And so, finding myself in the role of group moderator and host, I have faced a choice.  Do I open up the group to anyone interested who clicks a join button, thereby boosting my number of “groupies” and friends.  Or do I handpick my friends and invite them into the club, ensuring that the members have something in common, that the group doesn’t get too big.  I have chosen a middle ground.  I have tried to define the space, the credentials required for membership in the group.  I have albeit invited my friends; but I have also asked them to invite their friends, and them to invite their friends. For my HotDocs Wizards Link, my criteria is that any participant actually program in HotDocs, not just be interested in following or marketing to group members. For The Virtual Lawyer, I have asked that members be either lawyers or technologists working with lawyers who use and promote the Virtual Practice of Law.

Only time will tell whether this is a waste of time, my time and my members time. For the moment, it is fun; there are some useful ideas; and I have learned what others with similar interests are doing. It has allowed me an excuse and a forum to hook up with those whom I see only occasionally and others who may know of me but whom I do not know. It has been commented that this blog is closed to comments (Mark Deal, we know who you are and where you live).  The main reason has been the commenting capabilities of blogs are really inadequate to the development of useful discussions.  This blog, however, is NOW being fed as a newsfeed on the HotDocs Wizards Link.  If you do want to post comments, be sure to join the HotDocs Wizards group and post your comment there.

The Virtual Lawyer – LinkedIn Group

A few days ago I decided to check out the new enhanced Group Management tools at LinkedIn.  A year ago, I put up my CV on LinkedIn.  Over time, I have dutifully built my network, making occasional invites, and accepting other invites. I set up a group for HotDocs Wizards —LinkedIn Group: HotDocs Wizards about a month or two ago.  Out of the blue, we actually got two job postings.  Just a few days ago, I started up The Virtual Lawyer—LinkedIn Group: The Virtual Lawyer and this time I was able to see the potential of LinkedIn.

In starting the group, I extended invitations to all MyConnections.  I then asked the members of the group to invite their connections.  In a short time we had over 40 members.  Then, to keep it interested, I tried posting some discussion topics.  Since my network tends to be of fairly vocal individuals with a range of legal and technical experience, we quickly got a lively discussion.  In time, I hope that discussion will lead to some useful information for the participants, as well as further the reach of each of the group members.  Since The Virtual Lawyer group is committed to breaking down walls between individuals, my hope is such group will foster new connections and new resources for all the participants.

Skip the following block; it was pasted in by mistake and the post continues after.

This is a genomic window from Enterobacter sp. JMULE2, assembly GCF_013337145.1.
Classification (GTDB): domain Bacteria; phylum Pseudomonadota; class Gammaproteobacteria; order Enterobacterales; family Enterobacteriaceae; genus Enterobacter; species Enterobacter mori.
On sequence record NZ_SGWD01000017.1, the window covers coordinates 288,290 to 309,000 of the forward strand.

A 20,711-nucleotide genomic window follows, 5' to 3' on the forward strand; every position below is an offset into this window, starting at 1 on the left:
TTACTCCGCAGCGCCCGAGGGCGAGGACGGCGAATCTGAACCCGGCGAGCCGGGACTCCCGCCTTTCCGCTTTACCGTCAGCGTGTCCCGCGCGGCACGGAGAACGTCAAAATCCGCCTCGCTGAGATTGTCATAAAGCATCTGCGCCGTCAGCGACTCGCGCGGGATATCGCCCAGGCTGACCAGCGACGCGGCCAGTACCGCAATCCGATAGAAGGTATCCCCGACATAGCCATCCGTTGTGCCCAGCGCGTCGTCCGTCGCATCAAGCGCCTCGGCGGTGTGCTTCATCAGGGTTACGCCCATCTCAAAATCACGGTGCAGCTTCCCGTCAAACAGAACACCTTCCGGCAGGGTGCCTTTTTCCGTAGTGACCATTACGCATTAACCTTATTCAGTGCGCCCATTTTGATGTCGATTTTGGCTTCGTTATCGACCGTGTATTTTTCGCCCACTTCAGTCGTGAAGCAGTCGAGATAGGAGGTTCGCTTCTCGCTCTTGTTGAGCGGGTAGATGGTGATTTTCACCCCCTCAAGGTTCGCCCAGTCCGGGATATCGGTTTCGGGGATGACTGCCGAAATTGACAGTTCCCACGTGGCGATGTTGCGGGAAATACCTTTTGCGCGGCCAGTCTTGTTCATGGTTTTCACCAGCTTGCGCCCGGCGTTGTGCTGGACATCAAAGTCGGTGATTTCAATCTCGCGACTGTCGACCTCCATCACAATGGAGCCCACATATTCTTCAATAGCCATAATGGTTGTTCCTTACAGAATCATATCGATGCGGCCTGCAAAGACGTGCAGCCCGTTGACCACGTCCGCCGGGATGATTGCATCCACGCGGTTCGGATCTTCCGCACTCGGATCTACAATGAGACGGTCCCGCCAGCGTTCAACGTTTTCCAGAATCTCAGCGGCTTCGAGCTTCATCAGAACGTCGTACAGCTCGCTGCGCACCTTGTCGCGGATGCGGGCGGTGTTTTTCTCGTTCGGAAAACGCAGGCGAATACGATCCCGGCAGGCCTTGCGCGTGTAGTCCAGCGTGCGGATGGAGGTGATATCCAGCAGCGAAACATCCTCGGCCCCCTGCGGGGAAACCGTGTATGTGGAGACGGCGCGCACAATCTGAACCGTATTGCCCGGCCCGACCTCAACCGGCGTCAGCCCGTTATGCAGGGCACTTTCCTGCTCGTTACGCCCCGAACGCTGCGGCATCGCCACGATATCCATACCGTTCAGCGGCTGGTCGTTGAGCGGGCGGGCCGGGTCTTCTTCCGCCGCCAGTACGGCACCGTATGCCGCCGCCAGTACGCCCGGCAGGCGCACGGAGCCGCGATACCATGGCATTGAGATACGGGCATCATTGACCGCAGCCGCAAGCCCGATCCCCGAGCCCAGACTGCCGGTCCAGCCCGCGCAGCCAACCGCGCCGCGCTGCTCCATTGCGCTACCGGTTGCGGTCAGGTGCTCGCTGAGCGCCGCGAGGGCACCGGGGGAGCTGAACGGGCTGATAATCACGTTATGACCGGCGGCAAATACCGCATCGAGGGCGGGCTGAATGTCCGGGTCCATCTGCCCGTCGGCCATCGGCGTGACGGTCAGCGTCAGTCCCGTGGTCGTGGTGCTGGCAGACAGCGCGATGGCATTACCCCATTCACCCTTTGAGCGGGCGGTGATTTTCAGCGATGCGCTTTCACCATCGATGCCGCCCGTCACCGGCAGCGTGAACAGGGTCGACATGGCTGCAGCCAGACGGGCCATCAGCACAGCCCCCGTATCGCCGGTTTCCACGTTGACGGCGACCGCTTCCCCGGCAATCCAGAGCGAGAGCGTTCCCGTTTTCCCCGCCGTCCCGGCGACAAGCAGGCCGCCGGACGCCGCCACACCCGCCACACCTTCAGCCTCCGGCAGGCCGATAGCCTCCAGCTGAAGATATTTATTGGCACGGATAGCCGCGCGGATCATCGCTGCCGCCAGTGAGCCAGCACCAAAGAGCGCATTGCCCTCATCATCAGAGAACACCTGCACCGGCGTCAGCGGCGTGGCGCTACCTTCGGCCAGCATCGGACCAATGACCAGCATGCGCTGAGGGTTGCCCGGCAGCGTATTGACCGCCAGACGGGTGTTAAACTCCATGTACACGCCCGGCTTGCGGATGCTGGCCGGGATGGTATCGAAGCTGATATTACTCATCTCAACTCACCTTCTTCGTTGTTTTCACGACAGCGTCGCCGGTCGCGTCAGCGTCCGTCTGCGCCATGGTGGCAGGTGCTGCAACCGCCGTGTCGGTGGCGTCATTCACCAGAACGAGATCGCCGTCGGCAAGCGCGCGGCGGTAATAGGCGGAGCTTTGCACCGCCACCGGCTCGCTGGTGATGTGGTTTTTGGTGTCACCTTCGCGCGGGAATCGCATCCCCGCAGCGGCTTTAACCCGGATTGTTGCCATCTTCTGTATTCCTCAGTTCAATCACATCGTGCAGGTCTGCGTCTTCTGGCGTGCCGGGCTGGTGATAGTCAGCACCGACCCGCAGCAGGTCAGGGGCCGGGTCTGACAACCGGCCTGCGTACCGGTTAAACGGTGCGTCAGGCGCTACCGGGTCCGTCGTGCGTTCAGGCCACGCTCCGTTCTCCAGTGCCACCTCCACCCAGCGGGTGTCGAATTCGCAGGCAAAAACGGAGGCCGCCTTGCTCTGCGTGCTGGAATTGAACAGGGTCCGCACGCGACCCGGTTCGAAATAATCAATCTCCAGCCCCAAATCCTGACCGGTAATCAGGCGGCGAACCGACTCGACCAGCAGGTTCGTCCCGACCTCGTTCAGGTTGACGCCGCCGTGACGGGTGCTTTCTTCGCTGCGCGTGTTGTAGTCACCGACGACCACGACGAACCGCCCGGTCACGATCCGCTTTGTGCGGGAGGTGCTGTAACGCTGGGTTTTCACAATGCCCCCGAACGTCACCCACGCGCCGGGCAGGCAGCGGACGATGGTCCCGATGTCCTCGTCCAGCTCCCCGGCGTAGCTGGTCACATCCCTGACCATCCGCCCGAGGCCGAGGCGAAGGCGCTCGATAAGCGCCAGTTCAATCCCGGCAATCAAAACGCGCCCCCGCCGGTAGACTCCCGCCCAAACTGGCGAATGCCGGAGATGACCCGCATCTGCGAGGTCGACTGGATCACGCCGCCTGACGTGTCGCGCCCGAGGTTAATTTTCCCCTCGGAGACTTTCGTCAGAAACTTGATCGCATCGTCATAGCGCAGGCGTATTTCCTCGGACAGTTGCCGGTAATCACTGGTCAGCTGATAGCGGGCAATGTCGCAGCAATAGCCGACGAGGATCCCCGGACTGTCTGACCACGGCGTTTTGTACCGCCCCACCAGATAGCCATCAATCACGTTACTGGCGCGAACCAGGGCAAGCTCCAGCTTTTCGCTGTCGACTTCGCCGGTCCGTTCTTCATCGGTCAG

I may, on occasion cross-post some of the discussion here on this blog.  More likely, I invite you to join linkedIn and to join ONE or BOTH of the Groups.

LinkedIn NewsFeed to Document Assembly (and Case Management)

As part of the HotDocs Wizards group on Linked in, I have now made my blog, Document Assembly (and Case Management) available on Linked In.  For those who don’t know about LinkedIn groups, the HotDocs Wizards group is a place where REAL HotDocs developers can meet to share ideas and even business prospected.  In the past two weeks, I have been asked to post two job offerings to the group.  It may be that is only a trickle, but enough trickles turn into streams, and streams feed into rivers.

LinkedIn currently has over 30 million connections.  What people do with their LinkedIn profile is up to them.  It may be worthwhile to but you bio/cv up on LinkedIn.  It may not make sense to get a paid subscription.  The choice is yours.


The DECREMENT and INCREMENT instructions are relatively new to HotDocs and they serve identical, but reversed purposes.  DECREMENT will reduce a given number variable by one, whereas INCREMENT will increase by one.

These two instructions are most useful in conjunction with WHILE and REPEAT instructions.  Lets say we are doing some real estate templates and one of the templates is ONLY required where there are one or more corporate borrowers. To do this, we could just use a TF variable that is set to TRUE if there is at least one corporate borrower, but that isn’t as useful as knowing exactly how many corporate borrowers we have.  Making MORE specific information available to your system is nearly always better than “the shortest approach”.

SET BORR Corporate CNT TO 0 //our var to store how many corporate borrowers
IF BORRS Corporate TF = TRUE //a checkbox on the dialog if the borrower is a company

And that’s it.  At the end of this, BORR Corporate CNT will contain the number of corporate borrowers we have.  The same usage would apply in a WHILE statement, except that in a WHILE loop, it is nearly always imperative that you have an INCREMENT (or DECREMENT) statement.  The reason for this is that REPEAT will auto terminate when you have finished the repeated answers whereas WHILE does not – YOU must manually code that ‘cut out’.  And that’s where INCREMENT comes in.

At the end of the day, INCREMENT and DECREMENT could already be achieved in HotDocs scripting as follows:

INCREMENT: SET Variable NU TO Variable NU + 1
DECREMENT: SET Variable NU TO Variable NU - 1

Both of these would work. But these two new instructions are cleaner and easier to type.  And lets face it – convenience and clean code are pretty cool things to have.